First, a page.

The Only Specialized Global Intellectual Property News Agency
A Member of Talal Abu-Ghazaleh Global

Five New Federal Agencies Join US Justice Department in Pledge to Enforce Civil Rights Laws in AI

07-Apr-2024 | Source : The US Justice Department | Visits : 578

WASHINGTON - The US Justice Department announced that five new cabinet-level federal agencies have joined a pledge to uphold America’s commitment to core principles of fairness, equality and justice as new technologies like artificial intelligence (AI) become more common in daily life, according to the official website of the Department.

“Federal agencies are sending a clear message: we will use our collective authority and power to protect individual rights in the wake of increased reliance on artificial intelligence in various aspects of American life,” said Assistant Attorney General Kristen Clarke of the Justice Department’s Civil Rights Division. “As social media platforms, banks, landlords, employers and other businesses choose to rely on artificial intelligence, algorithms and automated systems to conduct business, we stand ready to hold accountable those entities that fail to address the unfair and discriminatory outcomes that may result. We are mounting a whole-of-government approach to enforcing civil rights and related laws when it comes to automated systems, including AI.”

The joint statement, first announced in April 2023, now includes the Department of Education, Department of Health and Human Services, Department of Homeland Security, Department of Housing and Urban Development and Department of Labor. The Consumer Protection Branch of the Justice Department’s Civil Division also joined the pledge. Additionally, the updated statement highlights recent agency accomplishments, including policy guidance and enforcement actions involving automated systems.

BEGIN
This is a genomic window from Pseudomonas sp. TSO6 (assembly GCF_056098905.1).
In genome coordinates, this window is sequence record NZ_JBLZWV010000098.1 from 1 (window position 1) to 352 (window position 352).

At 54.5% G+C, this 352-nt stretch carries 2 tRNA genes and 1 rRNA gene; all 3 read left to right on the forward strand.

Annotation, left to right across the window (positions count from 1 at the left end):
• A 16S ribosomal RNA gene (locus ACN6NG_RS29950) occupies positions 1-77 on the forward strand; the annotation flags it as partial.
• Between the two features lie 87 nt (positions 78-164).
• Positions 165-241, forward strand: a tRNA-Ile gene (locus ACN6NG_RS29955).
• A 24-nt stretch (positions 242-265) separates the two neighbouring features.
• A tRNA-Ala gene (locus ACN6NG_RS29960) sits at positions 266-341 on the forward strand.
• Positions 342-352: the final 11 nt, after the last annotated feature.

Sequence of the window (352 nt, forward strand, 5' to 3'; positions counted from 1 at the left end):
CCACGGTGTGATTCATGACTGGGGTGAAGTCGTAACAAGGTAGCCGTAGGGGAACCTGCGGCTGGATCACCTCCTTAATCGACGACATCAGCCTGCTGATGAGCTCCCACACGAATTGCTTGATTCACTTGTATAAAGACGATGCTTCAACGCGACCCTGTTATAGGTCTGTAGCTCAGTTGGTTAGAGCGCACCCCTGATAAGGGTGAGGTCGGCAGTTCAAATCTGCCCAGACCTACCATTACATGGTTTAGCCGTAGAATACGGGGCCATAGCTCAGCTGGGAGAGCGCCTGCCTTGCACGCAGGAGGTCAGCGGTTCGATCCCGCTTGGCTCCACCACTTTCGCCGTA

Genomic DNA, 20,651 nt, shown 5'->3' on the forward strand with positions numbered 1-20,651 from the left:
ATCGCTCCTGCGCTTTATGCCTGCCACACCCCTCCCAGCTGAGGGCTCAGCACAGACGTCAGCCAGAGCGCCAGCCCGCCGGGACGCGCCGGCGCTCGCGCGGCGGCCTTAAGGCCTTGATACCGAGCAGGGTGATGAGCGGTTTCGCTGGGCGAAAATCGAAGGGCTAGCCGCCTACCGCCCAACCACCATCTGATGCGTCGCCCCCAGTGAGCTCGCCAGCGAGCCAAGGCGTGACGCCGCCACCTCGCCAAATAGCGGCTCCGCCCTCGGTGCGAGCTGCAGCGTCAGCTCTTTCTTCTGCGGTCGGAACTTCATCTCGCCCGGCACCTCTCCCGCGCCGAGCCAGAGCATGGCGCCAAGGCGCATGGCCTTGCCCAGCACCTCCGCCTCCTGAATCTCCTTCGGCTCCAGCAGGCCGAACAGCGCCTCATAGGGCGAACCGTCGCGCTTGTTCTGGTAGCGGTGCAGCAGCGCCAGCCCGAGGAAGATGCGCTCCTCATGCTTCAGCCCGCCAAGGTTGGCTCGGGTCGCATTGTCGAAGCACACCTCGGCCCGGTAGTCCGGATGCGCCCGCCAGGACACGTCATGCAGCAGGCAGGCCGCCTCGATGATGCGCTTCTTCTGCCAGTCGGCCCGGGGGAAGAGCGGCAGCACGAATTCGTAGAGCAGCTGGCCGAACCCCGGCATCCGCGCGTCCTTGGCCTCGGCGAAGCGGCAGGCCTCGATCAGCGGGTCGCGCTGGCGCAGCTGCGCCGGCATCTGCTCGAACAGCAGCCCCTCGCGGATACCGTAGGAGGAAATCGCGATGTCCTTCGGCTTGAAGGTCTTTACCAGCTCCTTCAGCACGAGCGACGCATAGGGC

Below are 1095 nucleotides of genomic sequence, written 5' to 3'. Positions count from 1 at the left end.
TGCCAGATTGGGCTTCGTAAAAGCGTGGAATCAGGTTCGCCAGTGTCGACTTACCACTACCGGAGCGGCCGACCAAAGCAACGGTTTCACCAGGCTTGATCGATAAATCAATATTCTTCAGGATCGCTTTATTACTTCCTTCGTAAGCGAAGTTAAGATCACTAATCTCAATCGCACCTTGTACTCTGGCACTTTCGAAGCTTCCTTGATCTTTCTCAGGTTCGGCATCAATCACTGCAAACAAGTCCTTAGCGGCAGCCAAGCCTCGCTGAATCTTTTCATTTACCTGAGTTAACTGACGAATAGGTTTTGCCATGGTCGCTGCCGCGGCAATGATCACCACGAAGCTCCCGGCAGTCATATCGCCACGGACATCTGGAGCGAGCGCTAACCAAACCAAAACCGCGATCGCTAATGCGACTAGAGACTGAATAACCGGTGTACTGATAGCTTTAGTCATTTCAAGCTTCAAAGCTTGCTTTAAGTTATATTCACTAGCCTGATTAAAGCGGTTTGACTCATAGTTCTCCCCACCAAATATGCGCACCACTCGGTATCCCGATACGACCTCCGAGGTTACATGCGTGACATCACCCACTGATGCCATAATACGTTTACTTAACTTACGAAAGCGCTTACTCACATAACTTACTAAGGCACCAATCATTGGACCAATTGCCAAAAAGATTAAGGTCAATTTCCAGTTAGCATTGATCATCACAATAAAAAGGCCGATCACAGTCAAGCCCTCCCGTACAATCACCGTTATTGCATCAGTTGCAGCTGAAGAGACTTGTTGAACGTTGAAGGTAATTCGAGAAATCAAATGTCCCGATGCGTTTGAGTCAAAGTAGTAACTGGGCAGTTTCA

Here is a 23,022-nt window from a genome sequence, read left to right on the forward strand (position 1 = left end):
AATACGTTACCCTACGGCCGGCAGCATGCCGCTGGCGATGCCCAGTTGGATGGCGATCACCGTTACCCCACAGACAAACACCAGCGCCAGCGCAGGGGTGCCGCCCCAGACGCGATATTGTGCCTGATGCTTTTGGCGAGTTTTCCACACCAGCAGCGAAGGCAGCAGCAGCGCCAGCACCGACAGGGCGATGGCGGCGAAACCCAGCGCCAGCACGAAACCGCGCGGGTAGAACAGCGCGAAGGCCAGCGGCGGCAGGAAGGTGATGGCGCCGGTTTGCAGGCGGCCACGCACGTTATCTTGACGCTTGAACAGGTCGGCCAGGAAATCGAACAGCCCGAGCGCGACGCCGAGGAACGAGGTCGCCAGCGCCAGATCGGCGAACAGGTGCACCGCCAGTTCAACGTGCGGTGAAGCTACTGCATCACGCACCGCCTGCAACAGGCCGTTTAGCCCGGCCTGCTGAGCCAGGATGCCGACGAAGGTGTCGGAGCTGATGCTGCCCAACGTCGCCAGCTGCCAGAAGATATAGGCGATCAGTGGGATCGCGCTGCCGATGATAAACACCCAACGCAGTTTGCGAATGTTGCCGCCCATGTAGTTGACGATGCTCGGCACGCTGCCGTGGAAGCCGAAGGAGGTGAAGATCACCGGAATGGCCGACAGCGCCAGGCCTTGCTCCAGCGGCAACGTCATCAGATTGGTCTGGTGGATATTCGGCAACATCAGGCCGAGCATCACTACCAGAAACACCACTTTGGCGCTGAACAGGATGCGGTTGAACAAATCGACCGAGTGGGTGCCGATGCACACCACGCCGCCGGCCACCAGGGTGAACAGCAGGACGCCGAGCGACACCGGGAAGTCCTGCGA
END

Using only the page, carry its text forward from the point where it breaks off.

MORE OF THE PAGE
Assistant Attorney General Clarke also announced that the Civil Rights Division has launched a public-facing webpage to centralize content related to the Division’s work on AI and civil rights. This resource will help the public more easily access information about how advanced technologies can result in unlawful discrimination and what the division can do to assist victims of discrimination.

These announcements follow the April 3 convening, which brought together directors of civil rights offices and senior officials across the federal government to foster AI and civil rights coordination. This was the second such convening hosted by the Civil Rights Division following President Biden’s Executive Order on the Safe, Secure and Trustworthy Development and Use of Artificial Intelligence, which directs federal agencies to use their authorities to prevent and address unlawful discrimination and other harms that result from the use of AI in programs and benefits, while preserving the potential social, medical and other advances AI may spur.

Meeting participants heard from the Justice Department’s Chief AI Officer, who discussed the department’s efforts under the Office of Management and Budget’s March 28 Memorandum, which includes the requirement that agencies assess and mitigate technology risks, including AI-enabled discrimination, in their operations. During the convening, agency representatives discussed strategies to enhance enforcement, coordination, external engagement and public awareness about AI's potential discriminatory uses and effects. Participants also gave updates on agency obligations under the Executive Order, including guidance, best practices and other resources, some of which may be released as early as the end of April.

Officials from the following agencies participated in the April 3 Civil Rights Division convening: Consumer Financial Protection Bureau, Department of Agriculture, Department of Commerce, Department of Education, Department of Health and Human Services, Department of Homeland Security, Department of Housing and Urban Development, Department of the Interior, Department of Labor, Department of Transportation, Department of the Treasury, Equal Employment Opportunity Commission, Federal Trade Commission and Social Security Administration.

share



Related Articles